Sentences to ponder

The study, published in the journal Applied Research in Quality of Life, showed that the largest boost in happiness comes from the simple act of planning a vacation. In the study, the effect of vacation anticipation boosted happiness for eight weeks.

There is more information here.


In sum:
- planning last-minute getaways is not as good as planning at least 8 weeks in advance
- take more shorter vacations
- talk about it a lot before and after, on and offline
- show EVERYONE lots of vacation photos

Just kidding about the last one.

I'm not sure if their finding naturally extends, but I've noticed the same effect with other long-planned purchases.

Researching the item thoroughly, comparing between alternatives, discussing it with friends or family, finding the best price, etc. become part of the experience, and draw the enjoyment of any single purchase out over a longer period of time.

I don't know how my experience extrapolates, but I love planning trips. Right now I am planning an 8 day canoe trip in Minnesota's Boundary Waters. The trip's not until July, I know exactly which lakes I'm going on, and I could pack for it in about an hour. Yet I think about it most days, and look at the trail maps at least twice a week. Happy? Sure as hell am!


July, huh? Will Minnesota's rivers be unfrozen by then? ;-)

-jimi in miami

Read Alan de Botton "The Art of Travel" to understand why the anticipation is always better than the holiday itself. The book will also help you to be much happier on holiday.

This is related to the example that might rationalize buying lottery tickets. By buying the ticket, one can dream about what they would do with the winnings even if you do not win. You can "dream" without buying the ticket, but it is not the same.

Says something equally strong about our satisfaction with work/home life.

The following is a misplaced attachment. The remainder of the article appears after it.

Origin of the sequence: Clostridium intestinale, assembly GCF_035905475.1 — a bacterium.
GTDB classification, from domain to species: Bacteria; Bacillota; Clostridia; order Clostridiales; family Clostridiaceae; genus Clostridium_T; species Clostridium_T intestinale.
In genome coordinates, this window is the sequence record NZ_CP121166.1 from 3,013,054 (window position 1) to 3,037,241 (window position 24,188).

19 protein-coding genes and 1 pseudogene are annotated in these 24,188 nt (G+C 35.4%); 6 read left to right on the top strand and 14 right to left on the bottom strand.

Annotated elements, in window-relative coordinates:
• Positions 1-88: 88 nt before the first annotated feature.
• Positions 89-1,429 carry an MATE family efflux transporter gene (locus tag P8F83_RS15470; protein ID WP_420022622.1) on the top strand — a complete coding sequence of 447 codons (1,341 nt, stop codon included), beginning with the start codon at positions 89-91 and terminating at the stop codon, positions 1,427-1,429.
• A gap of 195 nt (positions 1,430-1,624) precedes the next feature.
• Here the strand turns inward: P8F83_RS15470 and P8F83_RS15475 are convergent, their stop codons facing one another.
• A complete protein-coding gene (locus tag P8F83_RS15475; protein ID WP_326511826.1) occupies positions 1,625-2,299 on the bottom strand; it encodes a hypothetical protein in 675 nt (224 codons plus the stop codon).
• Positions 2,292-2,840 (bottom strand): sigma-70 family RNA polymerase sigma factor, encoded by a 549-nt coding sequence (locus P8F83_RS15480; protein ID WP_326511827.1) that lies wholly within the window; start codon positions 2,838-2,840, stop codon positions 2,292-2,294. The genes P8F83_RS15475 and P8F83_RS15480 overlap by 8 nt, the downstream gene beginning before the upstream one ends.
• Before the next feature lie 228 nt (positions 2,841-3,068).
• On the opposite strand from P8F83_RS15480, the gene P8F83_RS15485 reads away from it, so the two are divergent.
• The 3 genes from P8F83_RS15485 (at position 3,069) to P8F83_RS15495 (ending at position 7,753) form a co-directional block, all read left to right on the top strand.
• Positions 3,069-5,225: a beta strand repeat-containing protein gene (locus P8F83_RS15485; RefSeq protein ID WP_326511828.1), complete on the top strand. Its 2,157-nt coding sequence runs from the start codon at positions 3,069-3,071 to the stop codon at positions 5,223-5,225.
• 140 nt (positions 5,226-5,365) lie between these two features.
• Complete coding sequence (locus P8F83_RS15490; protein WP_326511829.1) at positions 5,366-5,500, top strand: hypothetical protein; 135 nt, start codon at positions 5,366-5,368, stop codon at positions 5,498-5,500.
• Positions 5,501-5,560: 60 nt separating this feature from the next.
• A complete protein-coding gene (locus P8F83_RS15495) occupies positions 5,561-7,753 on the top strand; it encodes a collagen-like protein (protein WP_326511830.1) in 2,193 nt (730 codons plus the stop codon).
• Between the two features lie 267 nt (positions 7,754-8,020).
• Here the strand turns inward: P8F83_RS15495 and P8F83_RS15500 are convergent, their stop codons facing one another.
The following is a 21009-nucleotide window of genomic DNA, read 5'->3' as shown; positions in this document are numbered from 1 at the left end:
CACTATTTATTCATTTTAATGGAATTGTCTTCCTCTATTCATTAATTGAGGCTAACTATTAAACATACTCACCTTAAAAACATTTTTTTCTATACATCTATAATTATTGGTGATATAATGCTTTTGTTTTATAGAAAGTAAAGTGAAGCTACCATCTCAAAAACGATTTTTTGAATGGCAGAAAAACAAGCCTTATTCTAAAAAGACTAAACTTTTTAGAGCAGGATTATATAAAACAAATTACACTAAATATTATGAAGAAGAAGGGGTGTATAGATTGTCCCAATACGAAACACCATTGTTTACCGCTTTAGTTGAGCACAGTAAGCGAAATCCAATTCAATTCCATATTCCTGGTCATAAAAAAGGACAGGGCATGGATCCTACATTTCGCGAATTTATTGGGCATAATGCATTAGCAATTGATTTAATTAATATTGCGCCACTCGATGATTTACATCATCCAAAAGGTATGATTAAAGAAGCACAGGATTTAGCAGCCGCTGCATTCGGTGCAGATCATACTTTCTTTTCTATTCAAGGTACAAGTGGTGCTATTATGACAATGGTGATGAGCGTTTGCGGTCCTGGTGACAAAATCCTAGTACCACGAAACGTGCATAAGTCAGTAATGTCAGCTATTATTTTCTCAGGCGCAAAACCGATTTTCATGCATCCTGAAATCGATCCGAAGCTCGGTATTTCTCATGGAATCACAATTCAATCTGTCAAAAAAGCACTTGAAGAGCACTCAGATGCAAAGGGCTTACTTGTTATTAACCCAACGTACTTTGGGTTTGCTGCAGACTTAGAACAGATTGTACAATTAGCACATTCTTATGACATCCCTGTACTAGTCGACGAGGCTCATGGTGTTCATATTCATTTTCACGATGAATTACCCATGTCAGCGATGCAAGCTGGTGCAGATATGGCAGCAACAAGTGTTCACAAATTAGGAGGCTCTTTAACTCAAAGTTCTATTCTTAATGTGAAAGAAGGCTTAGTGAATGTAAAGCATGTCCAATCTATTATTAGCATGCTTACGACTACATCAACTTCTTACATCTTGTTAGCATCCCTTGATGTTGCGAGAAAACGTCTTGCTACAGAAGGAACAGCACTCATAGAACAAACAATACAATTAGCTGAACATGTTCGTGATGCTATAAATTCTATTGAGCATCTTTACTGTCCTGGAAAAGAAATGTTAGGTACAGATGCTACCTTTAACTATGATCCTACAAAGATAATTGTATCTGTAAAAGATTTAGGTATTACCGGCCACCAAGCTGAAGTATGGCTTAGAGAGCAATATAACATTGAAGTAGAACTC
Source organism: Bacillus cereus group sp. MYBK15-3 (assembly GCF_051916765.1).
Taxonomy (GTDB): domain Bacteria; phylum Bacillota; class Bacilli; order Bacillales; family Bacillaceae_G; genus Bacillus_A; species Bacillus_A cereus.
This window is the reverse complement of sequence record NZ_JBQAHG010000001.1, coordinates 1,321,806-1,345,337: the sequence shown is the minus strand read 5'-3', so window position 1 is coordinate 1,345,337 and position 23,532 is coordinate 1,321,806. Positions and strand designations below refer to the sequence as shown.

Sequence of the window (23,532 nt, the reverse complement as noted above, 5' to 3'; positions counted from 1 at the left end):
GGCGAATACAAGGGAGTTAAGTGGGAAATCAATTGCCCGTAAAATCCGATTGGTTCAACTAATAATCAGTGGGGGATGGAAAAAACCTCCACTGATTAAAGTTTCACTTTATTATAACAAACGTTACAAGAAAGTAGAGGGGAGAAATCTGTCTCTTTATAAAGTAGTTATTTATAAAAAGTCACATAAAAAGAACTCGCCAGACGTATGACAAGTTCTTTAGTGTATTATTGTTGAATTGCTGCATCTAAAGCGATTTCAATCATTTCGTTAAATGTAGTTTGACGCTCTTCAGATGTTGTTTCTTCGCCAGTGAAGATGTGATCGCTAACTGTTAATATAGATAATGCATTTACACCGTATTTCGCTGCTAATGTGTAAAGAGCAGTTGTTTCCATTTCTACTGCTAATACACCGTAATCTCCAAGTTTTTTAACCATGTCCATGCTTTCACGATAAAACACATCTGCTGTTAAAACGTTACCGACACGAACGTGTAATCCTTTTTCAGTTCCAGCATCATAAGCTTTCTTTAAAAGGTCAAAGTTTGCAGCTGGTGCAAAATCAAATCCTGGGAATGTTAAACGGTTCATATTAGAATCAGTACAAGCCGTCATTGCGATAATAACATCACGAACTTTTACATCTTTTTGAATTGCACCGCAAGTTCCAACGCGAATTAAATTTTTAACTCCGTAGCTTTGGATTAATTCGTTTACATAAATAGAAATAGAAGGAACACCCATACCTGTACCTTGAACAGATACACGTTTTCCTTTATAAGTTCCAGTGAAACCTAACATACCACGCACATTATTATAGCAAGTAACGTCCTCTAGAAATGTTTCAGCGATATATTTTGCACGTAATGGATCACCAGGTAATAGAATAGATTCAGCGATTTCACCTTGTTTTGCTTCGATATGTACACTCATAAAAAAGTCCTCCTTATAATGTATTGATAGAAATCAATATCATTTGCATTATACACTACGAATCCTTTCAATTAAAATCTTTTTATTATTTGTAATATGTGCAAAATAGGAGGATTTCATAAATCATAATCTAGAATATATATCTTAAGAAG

This is an excellent example of why happiness research is mostly useless.

My prior on whether taking a vacation makes a person happy is pretty strongly in favor of yes. There is good market evidence (people pay lots for vacations) and good theoretical support (vacations are awesome). Now this study comes out and concludes that it is the act of planning vacations that makes people happy, not actually taking them.

How to reconcile these views? It seems that the most likely explanation is a flaw in what self reported happiness is measuring. People probably internalize the good time they expect to have on a vacation and so their reported happiness is not that influenced by the trip.

I imagine this study might be used in “proof† that money cannot buy happiness. People relish in the idea of gaining wealth, but once they acquire it they either realize that wealth is not the end all, be all or that they need more.

The only vacations I've been on where the planning boosted my happiness more than the vacation itself were vacations that, for one reason or another, totally sucked. For instance, the vacation to a rural corner of Europe where it rained for ten straight days, often torrentially.

Hell, even the trip to Maui where my wife and I were both sick half the time was much more fun than the planning.

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